|US5672925 *||Aug 11, 1995||Sep 30, 1997||Electric Power Research Institute, Inc.||Doubly salient variable reluctance machine with stationary permanent magnets or auxiliary field windings|
|US5936320 *||Jun 1, 1998||Aug 10, 1999||Denyo Kabushiki Kaisha||Engine-driven permanent magnetic type welding generator|
|DE1964899A1||Dec 24, 1969||Jul 1, 1971||Licentia Gmbh||Durch Dauermagnete erregte Gleichstrommaschine|
|DE2721019A1||May 10, 1977||Nov 16, 1978||Siemens Ag||Laminated stator yoke made of steel strip - is constructed using two sub-yokes with strip in mutually perpendicular planes|
|DE3737603C2||Nov 5, 1987||Dec 6, 1990||Hitachi, Ltd., Tokio/Tokyo, Jp||Title not available|
|DE4003831A1||Feb 8, 1990||Aug 16, 1990||Honda Motor Co Ltd||Stabilisation of magnetic flux in magnetic motor|
|DE10203890A1||Jan 31, 2002||Aug 14, 2003||Unique Product & Design Co||Direct current motor for operating with permanent magnets, has carbon brushes, front and rear covers, a stator with permanent magnets and a casing with stacked silicon steel plates for the magnets.|
|DE19508212A1||Mar 2, 1995||Mar 28, 1996||Mitsubishi Electric Corp||Lightweight electric DC motor|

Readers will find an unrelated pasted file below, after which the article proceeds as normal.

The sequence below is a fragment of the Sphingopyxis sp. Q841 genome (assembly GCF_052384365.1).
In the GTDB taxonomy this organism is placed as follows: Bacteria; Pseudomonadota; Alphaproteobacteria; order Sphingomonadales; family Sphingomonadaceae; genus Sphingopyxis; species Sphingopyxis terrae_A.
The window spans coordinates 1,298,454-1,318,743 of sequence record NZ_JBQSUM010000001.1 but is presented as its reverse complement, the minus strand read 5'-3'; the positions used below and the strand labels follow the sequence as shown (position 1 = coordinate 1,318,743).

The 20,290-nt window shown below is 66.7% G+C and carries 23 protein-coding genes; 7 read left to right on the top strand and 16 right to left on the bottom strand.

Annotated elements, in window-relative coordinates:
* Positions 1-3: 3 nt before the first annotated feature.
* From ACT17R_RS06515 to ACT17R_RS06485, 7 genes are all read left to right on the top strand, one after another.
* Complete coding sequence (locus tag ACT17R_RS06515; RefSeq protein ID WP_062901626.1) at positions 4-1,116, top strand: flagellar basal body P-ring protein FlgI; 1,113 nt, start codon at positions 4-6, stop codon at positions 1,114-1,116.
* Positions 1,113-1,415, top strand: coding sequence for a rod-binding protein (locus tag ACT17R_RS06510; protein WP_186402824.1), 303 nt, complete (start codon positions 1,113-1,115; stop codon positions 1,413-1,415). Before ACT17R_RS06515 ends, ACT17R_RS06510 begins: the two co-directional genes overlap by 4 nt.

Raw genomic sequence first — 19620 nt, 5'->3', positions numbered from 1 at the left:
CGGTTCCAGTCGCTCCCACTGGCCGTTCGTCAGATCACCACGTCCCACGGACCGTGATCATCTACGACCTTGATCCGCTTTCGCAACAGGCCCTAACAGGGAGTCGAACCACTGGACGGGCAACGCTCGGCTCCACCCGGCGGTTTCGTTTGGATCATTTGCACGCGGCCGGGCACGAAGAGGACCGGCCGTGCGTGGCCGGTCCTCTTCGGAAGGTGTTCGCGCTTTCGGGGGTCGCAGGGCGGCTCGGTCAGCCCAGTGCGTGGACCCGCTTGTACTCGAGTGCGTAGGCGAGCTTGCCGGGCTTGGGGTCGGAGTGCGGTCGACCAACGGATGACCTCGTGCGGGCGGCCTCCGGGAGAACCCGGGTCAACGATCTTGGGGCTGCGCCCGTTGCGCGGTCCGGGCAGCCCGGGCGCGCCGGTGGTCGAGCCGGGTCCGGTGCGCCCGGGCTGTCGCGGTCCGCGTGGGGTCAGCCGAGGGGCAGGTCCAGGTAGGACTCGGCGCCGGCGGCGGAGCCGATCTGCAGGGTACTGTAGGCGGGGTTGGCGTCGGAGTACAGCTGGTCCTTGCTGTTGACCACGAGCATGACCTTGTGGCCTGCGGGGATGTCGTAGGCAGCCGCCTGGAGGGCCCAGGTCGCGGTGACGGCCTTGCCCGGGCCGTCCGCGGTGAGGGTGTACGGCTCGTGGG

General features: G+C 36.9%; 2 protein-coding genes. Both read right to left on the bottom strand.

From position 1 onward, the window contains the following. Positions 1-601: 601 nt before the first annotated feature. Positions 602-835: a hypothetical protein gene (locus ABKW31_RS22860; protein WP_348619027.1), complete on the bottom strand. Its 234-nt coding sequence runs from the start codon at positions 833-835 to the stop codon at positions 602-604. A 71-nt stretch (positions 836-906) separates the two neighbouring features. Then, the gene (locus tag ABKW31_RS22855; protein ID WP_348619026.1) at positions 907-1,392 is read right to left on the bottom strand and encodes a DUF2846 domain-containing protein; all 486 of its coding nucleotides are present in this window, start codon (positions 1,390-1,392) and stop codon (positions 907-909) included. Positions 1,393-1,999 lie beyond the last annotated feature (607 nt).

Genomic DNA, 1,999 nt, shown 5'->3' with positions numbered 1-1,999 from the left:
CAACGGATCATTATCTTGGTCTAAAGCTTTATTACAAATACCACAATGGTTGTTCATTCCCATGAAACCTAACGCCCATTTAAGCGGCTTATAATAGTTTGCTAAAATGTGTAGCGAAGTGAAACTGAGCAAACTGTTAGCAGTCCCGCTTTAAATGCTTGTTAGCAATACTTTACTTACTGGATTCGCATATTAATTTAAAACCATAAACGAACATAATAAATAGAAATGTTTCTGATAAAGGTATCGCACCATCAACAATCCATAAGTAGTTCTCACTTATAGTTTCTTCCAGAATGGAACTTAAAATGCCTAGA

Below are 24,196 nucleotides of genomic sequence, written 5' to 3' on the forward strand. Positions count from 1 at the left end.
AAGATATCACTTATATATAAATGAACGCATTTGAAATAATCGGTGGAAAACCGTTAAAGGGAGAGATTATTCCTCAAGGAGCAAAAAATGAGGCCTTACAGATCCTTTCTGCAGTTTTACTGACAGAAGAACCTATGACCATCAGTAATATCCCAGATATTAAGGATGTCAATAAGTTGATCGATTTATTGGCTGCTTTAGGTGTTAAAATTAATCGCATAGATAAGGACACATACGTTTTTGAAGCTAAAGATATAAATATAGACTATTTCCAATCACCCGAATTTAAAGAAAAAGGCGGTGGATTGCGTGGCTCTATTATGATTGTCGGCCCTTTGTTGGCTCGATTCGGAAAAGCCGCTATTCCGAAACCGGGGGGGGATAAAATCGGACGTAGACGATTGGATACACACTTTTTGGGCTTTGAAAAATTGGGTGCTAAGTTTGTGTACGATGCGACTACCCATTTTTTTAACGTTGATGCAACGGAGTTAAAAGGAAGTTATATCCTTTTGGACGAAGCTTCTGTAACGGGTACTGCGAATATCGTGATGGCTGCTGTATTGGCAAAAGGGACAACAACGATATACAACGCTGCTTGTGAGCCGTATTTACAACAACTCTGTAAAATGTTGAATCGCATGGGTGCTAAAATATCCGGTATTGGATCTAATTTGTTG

|DE19808550C1||Feb 28, 1998||Jul 29, 1999||Bosch Gmbh Robert||Electric motor, esp. a permanent magnet stimulated electric motor|
|FR2503948A3||Title not available|
|U.S. Classification||310/154.11, 310/154.27, 310/154.22, 310/154.46|
|Cooperative Classification||H02K1/17, H02K23/04|
|European Classification||H02K23/04, H02K1/17|
|Nov 11, 2008||AS||Assignment|
Owner name: CONTINENTAL AUTOMOTIVE GMBH, GERMANY
Free format text: ASSIGNMENT OF ASSIGNORS INTEREST;ASSIGNORS:ACKVA, ANSGAR, DR.;JUNAK, JACEK, DR.;OMBACH, GRZEGORZ, DR.;REEL/FRAME:021814/0544;SIGNING DATES FROM 20080730 TO 20080808
Owner name: CONTINENTAL AUTOMOTIVE GMBH, GERMANY
Free format text: ASSIGNMENT OF ASSIGNORS INTEREST;ASSIGNORS:ACKVA, ANSGAR, DR.;JUNAK, JACEK, DR.;OMBACH, GRZEGORZ, DR.;SIGNING DATES FROM 20080730 TO 20080808;REEL/FRAME:021814/0544
|May 14, 2009||AS||Assignment|
|Feb 11, 2015||FPAY||Fee payment|
Year of fee payment: 4